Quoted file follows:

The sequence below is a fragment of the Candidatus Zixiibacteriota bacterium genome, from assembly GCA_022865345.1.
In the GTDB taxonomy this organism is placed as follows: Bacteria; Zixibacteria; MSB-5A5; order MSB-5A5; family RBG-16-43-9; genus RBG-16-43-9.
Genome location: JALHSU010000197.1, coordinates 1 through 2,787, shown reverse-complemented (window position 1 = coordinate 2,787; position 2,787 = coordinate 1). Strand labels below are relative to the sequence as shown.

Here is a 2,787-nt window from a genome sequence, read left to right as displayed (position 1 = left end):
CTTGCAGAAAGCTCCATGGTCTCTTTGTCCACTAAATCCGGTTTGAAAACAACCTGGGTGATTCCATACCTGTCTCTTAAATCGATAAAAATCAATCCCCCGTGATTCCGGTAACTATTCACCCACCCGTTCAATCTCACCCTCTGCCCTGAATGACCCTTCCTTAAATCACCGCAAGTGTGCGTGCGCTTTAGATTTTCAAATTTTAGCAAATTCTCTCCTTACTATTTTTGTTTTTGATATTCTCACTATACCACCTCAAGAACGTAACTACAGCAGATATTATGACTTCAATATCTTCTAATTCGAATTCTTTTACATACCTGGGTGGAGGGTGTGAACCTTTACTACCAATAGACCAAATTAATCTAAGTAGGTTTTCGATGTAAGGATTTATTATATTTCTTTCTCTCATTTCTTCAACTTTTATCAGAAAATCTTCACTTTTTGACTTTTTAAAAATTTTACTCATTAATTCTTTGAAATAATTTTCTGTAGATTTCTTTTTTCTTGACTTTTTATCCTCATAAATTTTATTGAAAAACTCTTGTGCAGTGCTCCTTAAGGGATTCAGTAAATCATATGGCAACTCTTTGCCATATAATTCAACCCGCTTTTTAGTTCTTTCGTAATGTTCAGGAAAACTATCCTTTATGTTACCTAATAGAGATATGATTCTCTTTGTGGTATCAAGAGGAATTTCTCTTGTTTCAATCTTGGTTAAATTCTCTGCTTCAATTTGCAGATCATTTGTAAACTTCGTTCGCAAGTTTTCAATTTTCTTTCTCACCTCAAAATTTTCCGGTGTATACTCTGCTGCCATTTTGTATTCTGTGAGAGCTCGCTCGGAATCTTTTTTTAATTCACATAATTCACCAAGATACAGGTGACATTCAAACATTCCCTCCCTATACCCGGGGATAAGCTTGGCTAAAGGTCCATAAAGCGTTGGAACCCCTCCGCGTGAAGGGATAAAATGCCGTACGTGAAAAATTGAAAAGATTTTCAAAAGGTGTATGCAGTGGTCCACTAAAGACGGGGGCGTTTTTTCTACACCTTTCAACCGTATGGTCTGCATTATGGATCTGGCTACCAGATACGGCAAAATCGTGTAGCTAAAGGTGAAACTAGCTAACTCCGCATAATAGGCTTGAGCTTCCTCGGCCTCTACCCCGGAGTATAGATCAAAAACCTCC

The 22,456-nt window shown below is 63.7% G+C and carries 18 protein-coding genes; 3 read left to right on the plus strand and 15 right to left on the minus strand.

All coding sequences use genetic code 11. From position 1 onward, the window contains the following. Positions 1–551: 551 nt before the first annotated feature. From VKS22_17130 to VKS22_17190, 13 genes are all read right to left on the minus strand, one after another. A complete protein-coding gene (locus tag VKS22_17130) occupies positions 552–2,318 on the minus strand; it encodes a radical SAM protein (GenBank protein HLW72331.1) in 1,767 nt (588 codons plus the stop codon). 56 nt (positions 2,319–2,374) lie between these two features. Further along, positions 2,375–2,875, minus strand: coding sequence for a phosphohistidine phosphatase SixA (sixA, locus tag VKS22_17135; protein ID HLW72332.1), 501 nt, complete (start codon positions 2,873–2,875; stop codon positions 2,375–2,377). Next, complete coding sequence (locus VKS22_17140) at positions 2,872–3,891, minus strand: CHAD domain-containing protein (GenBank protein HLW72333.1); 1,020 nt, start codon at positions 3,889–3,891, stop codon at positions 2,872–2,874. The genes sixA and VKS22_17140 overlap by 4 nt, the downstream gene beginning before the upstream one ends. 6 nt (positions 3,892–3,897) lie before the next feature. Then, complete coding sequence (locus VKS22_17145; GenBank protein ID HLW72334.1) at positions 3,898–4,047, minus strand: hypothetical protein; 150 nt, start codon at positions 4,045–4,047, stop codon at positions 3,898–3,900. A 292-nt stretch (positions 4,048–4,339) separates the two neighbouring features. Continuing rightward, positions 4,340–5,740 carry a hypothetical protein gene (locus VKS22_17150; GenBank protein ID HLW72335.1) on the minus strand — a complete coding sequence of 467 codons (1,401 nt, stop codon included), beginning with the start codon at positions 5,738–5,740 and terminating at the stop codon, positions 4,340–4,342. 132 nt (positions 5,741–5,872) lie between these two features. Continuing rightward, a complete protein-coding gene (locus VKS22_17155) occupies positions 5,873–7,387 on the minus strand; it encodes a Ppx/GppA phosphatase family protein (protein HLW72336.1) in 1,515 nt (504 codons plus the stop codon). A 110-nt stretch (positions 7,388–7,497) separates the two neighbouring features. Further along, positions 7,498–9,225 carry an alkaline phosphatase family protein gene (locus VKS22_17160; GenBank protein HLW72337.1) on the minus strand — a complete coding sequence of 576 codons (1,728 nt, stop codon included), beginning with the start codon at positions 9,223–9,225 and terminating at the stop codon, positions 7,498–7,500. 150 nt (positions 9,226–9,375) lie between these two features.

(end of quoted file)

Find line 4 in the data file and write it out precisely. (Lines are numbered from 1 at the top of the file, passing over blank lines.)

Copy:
Here is a 2,787-nt window from a genome sequence, read left to right as displayed (position 1 = left end):